September 10

Changing Diets As We Age

Whether we’re 8 or 80, a healthy diet is a key to a healthy life. Maintaining the proper balance of all the food groups keeps our bodies functioning at peak efficiency.  As we age, our nutritional needs change.  Luckily, we can keep our bodies fine-tuned and continue our healthy lives by modifying our diets in small ways such as:

  • Make sure to eat enough fiber: Fiber helps lower our risk for heart disease, control our weight and prevent Type 2 diabetes. Whole grain bread and cereals, beans, peas, fruits, and vegetables are all fiber-rich foods that should be included in our diet every day.
  • Get enough Vitamin B12: Most of us do not get enough B12 in our diets. B12 is a nutrient that helps keep our nerves and blood cells healthy. Many foods, especially cereals, are fortified with B12. You can also find it in fish, meats, poultry, eggs, milk and other dairy products. Aim to get at least 2.6mcg a day.
  • Up the Omega 3 Fatty Acids each day: Omega 3 Fatty Acids are proven to reduce inflammation that can cause heart disease, cancer, and arthritis. Great sources of Omega 3s include flaxseed, flaxseed oil, walnuts, canola oil and various types of fish.  If adding these foods into our daily routine is too much, there are great supplements on the market.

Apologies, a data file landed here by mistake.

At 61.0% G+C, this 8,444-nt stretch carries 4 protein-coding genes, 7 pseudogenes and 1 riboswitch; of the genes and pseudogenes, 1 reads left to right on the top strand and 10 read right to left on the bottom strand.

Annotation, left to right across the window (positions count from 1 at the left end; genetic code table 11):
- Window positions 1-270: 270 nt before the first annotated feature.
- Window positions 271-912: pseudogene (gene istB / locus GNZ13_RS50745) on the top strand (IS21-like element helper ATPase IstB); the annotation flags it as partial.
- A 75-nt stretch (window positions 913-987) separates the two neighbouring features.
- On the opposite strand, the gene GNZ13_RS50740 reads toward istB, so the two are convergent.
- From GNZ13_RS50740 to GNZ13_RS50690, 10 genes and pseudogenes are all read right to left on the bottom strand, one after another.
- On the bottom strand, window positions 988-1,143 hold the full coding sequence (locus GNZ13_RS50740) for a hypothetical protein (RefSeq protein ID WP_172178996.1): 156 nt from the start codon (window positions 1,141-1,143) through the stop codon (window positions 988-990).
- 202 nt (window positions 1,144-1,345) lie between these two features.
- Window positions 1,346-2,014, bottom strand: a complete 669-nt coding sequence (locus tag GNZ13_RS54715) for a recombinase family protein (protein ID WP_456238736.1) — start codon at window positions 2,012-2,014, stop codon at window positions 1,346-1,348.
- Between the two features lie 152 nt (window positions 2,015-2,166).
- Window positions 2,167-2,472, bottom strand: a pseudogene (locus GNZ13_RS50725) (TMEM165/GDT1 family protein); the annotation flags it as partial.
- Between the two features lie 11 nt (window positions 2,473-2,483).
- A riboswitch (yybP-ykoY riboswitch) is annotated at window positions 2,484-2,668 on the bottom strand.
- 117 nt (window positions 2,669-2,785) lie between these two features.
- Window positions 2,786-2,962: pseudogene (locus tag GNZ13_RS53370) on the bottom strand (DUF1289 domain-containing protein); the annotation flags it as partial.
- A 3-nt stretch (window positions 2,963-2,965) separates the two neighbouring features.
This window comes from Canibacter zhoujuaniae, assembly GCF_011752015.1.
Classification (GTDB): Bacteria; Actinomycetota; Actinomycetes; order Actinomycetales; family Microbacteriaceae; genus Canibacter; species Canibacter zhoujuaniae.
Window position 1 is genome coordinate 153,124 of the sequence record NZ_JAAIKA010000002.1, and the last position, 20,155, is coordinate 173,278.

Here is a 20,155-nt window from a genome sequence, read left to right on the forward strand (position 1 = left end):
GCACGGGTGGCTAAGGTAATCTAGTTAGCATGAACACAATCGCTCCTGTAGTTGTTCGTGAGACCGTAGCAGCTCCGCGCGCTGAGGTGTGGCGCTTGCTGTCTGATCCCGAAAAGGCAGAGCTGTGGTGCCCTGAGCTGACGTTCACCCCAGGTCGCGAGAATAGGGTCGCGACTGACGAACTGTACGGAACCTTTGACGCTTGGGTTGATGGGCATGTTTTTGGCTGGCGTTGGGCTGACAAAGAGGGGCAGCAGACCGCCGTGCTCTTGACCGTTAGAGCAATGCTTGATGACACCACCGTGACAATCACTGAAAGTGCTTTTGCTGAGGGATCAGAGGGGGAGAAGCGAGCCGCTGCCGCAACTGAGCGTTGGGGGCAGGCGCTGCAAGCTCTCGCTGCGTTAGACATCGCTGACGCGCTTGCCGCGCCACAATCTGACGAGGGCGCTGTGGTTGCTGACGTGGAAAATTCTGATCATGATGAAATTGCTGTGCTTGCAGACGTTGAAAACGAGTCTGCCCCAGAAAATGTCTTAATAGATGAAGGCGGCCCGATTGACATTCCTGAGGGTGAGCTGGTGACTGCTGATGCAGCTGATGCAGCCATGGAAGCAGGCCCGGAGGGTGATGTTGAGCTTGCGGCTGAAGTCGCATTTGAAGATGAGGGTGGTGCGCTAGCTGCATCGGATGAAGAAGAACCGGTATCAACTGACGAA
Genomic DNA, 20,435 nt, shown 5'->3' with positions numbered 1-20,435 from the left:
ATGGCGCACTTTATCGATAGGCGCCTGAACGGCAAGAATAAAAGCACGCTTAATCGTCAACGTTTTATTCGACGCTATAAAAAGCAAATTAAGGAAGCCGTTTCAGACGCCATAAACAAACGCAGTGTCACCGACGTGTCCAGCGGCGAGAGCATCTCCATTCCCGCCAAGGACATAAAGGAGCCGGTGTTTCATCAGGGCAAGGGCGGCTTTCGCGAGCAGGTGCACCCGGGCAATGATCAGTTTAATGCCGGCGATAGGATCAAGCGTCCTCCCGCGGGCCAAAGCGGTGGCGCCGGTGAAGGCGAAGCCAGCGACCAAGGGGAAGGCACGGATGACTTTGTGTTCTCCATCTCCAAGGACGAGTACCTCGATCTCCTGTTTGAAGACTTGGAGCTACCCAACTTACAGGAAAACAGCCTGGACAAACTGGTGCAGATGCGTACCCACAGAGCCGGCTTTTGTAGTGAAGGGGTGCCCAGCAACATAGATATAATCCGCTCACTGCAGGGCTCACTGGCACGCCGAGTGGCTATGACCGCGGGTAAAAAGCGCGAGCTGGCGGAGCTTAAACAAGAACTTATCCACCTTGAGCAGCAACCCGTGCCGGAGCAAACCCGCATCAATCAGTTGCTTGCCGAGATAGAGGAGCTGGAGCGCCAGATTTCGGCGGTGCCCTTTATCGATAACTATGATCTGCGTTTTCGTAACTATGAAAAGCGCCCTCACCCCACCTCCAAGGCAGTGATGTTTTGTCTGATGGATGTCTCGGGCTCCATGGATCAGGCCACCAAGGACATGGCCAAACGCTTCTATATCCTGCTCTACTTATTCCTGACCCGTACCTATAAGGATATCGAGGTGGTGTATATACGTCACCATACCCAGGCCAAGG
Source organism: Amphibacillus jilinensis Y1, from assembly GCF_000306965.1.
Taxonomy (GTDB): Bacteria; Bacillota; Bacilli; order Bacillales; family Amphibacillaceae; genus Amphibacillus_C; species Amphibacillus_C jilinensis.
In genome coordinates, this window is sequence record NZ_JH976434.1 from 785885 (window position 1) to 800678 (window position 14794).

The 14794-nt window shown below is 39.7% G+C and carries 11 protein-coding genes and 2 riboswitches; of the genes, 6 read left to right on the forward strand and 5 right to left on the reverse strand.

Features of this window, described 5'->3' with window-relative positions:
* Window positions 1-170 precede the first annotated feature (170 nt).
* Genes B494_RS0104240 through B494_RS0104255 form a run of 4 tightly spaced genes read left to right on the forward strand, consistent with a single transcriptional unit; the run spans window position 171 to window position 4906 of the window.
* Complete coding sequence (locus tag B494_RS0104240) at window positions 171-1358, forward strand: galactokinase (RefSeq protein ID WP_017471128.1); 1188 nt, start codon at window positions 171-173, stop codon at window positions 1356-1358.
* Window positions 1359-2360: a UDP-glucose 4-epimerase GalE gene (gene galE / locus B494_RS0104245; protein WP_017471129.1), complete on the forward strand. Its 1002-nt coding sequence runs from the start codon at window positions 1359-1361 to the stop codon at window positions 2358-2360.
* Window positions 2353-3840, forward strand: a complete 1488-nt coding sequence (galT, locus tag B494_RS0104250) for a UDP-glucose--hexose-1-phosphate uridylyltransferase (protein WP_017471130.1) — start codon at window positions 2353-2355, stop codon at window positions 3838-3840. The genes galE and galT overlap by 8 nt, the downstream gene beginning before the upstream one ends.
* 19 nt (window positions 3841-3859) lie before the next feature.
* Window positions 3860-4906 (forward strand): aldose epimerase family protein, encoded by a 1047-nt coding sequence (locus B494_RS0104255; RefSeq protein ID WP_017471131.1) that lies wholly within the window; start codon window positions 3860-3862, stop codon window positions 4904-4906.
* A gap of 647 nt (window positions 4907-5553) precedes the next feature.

• Calcium is a huge plus: Though primarily to help preserve our bone health, calcium is also vital to maintaining lower blood pressure. People over the age of 50 need at least 1200 milligrams of calcium per day. That equals about four cups of fortified orange juice, dairy milk or fortified non-dairy milk such as almond or soy. Leafy greens (such as kale and turnip greens) are also great sources of absorbable calcium. Again, if consuming that much calcium each day is a challenge, supplements are a great alternative.
  • Keep the sodium in check: Diets high in sodium can exacerbate high blood pressure. Most people are surprised to find that table salt accounts for only a small percent of the sodium content in our food.  The majority comes from frozen, processed and restaurant foods. Eliminate or greatly restrict them in your normal diets and replace with fresh and frozen fruits and vegetables, dry beans, unsalted nuts, and nut butter and grains like brown rice and oats.
  • Hydrate, Hydrate, Hydrate: As we age, we tend to not be as thirsty as we used to be, even though our bodies still need the same amount of liquids.